How much does $1 billion cost? In Washington, a few million dollars.
New Justice Department documents show that the government of Turkey funded a million-dollar lobbying and public relations campaign in Washington last year as it worked to secure $1 billion in U.S. aid as part of legislation funding the war in Iraq.
The lobbying operation succeeded even though Turkey rejected a key demand from the Bush administration: allowing U.S. military forces to launch strikes from Turkish bases along the Iraqi border. [IMGCAP(1)]
Turkey’s campaign in Washington was led by former Rep. Bob Livingston (R-La.) of the Livingston Group and Joel Johnson of the Harbour Group.
Livingston inked a deal with Turkey worth $1.8 million a year, while Johnson, a former top aide to Senate Minority Leader Tom Daschle (D-S.D.), earned more than $300,000 for his work.
According to contracts filed with the Justice Department, Livingston arranged
“numerous meetings” between Turkish officials and lawmakers, Congressional aides and other members of the Bush administration.
Meanwhile, the Harbour Group “contacted media outlets to provide background information and encourage[d] interviews with the Ambassador,” according to the records.
Jones, Day, Reavis & Pague, another firm on Turkey’s payroll, was paid $37,500 to “contact Members of Congress and other law firms to discuss anti-Turkish lobbying and to create a more positive environment in the U.S. Congress.”
Northpoint Grounded. After two tumultuous years and $2.5 million in lobbying expenditures, embattled wireless cable firm Northpoint Technology has decided to shutter its Washington office.
The head of the office, former Senate aide Tony Cook Bush, has returned to her old law practice at Skadden, Arps, Slate, Meagher & Flom LLP. Calls to Northpoint’s old D.C. office are being forwarded to the New Hampshire office of Northpoint founder Sophia Collier.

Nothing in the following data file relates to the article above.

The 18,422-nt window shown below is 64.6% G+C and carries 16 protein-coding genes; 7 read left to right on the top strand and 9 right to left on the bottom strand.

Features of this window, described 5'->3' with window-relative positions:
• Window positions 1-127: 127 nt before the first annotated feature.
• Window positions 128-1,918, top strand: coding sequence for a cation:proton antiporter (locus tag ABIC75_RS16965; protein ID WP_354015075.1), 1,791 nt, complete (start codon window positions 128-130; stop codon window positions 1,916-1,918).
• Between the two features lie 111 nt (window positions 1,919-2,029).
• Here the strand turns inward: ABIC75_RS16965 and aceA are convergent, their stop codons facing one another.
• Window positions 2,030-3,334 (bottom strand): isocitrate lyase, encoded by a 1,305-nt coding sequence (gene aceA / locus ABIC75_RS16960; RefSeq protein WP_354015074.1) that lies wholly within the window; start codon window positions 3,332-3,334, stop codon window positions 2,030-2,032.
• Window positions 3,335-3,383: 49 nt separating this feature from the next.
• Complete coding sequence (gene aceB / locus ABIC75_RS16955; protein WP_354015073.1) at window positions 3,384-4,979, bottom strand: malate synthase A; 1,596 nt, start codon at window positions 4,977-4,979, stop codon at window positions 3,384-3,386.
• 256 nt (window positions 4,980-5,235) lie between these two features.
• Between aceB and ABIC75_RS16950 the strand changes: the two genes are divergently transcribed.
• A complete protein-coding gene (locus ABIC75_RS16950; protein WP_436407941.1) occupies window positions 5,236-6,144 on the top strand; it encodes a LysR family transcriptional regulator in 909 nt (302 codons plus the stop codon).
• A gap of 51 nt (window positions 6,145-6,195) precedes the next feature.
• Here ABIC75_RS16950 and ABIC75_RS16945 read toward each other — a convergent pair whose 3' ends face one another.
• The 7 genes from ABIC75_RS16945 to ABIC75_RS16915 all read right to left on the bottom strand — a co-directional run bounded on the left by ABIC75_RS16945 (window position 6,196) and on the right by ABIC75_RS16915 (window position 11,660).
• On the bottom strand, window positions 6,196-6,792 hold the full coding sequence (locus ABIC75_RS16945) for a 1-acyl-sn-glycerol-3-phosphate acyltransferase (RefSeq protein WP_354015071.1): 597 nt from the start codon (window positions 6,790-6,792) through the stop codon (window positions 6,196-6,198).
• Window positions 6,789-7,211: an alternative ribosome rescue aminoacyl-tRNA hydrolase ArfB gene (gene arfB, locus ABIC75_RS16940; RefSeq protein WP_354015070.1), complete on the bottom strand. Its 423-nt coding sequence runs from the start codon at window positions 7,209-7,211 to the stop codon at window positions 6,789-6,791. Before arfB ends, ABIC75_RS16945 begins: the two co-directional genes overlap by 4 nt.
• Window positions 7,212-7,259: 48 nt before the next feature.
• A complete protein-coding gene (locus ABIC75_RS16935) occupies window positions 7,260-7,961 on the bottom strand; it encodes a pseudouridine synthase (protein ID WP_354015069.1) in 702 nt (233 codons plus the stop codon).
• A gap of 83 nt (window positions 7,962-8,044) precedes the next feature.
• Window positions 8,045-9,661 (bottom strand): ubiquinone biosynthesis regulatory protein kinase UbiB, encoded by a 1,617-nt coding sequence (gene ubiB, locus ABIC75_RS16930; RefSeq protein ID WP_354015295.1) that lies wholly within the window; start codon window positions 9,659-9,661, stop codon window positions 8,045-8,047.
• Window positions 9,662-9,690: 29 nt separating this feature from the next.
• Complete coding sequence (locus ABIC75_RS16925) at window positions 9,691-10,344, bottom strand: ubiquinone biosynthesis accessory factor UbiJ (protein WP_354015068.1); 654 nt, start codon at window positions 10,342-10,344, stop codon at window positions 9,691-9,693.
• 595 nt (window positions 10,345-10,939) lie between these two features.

In a document filed with Congress, Northpoint said it closed its North Capitol Street office after spending $240,000 in the last half of 2003.
However, Northpoint is not leaving Washington entirely. The upstart firm will continue to use outside lobbyists to push for permission to use the wireless spectrum it needs to go into business.
Using a cheap, land-based system, Northpoint says it could offer inexpensive cable television service in direct competition to cable operators and satellite-television companies.
However, the company faces stiff competition from well-heeled adversaries who have consistently blocked Northpoint’s efforts to get its hands on licenses for the airwaves.
Going Postal. American Express, Time Warner, International Paper and some of the nation’s largest corporations have launched an expensive new lobbying and public relations push to reform the U.S. Postal Service.
Why the Postal Service? Because everyone from the American Forest and Paper Association to Playboy Enterprises loses millions of dollars when the Postal Service jacks up the price of stamps.
Time Warner alone spends $800 million each year mailing Time magazine, Sports Illustrated and millions of cable bills for its cable subsidiary.
The new lobbying coalition, called the Coalition for a 21st Century Postal Service, is headed by Ben Cooper of the Printing Industries of America, John Runyan of International Paper and Lucie Naphin at RR Donnelley.
The 150 companies and associations in the coalition have hired a group of powerful lobbying firms and hired a media consultant to begin mapping out an advertising campaign.
Lobbyists involved include PodestaMattoon, Fierce, Isakowitz & Blalock, Preston Gates and The Duberstein Group.